Government figures for 2017 also show that police registered 33,658 cases of rape in the country. But the real figure is believed to be far higher as many women in India don’t report cases to police due to fear.
Indian courts also seem to be struggling to deal with these cases. Data shows that more than 90% of cases of crimes against women are pending in city courts.
The burn victim’s death came on the same day police in the southern state of Telangana fatally shot four men being held on suspicion of raping and killing a 27-year-old veterinarian after investigators took them to the crime scene. Their deaths drew both praise and condemnation in a case that has sparked protests across the country.
The woman’s burned corpse was found last week by a passer-by near the city of Hyderabad, India’s tech hub, after she went missing the previous night.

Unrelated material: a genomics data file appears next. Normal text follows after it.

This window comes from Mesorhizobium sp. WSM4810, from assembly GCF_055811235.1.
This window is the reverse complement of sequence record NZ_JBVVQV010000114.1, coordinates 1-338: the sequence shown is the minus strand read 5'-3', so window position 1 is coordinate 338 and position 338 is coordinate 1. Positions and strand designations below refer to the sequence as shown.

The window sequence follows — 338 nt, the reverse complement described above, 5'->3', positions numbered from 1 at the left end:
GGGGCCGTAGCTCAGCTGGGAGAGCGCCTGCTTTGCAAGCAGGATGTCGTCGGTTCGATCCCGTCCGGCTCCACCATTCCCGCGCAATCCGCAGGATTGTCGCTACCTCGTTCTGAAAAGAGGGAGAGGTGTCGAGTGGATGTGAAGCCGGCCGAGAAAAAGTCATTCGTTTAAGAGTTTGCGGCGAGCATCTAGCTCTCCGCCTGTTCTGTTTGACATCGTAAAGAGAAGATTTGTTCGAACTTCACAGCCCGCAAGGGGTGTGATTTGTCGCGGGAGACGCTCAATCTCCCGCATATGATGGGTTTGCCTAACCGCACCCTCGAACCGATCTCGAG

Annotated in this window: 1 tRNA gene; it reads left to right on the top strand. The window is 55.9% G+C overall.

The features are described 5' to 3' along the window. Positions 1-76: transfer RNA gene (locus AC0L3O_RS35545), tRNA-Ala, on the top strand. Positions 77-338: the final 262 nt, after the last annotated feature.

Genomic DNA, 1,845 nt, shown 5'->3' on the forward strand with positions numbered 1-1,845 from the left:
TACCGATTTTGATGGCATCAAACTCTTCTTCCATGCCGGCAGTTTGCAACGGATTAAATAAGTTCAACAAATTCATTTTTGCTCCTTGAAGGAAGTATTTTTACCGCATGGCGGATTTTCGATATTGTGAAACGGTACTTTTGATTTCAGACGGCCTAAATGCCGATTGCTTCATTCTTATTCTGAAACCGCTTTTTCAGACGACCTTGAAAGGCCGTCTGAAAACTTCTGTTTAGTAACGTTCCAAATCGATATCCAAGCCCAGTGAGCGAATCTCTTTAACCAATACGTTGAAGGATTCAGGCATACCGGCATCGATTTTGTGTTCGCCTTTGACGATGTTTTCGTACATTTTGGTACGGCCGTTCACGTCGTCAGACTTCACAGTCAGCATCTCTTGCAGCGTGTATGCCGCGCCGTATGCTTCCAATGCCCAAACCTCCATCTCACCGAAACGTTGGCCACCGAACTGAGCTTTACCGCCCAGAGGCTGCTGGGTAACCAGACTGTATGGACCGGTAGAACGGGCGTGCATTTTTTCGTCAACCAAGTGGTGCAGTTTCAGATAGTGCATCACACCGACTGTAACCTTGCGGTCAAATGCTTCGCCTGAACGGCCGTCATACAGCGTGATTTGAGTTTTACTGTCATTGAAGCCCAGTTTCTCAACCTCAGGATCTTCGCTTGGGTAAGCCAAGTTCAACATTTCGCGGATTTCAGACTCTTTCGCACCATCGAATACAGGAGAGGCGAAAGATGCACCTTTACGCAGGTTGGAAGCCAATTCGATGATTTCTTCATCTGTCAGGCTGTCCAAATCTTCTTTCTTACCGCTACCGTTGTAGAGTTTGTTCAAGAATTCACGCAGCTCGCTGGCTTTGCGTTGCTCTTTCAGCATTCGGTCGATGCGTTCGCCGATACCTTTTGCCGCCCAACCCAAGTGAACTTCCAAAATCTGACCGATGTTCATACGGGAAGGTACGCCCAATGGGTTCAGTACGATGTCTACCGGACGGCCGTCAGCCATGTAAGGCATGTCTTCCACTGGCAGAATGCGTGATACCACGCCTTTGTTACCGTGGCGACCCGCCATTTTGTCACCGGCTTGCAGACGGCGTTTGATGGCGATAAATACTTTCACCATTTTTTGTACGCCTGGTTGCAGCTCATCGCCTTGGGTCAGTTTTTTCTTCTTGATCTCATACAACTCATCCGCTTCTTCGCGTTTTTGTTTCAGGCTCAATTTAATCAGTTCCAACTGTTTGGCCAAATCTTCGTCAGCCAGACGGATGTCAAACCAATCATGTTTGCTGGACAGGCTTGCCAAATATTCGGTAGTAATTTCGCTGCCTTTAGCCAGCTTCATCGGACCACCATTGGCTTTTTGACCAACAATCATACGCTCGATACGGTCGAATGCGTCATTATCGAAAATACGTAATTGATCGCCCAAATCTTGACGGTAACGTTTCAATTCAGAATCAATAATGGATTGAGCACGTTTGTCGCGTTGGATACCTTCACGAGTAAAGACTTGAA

Police took the four suspects, who had not been charged with any crime, to the scene to help them locate the victim’s phone and other items, officials said. They said the men grabbed police firearms and began shooting, and were killed when police returned fire.
The Telangana High Court ordered authorities to preserve the bodies of the suspects and submit a video of the autopsies ahead of a court hearing set for Monday.
Separately, the National Commission on Human Rights, an autonomous body within India’s Parliament, sent a fact-finding mission to the crime scene and mortuary where the suspects’ bodies were held on Saturday amid questions from opposition lawmakers about the circumstances of the suspects’ deaths.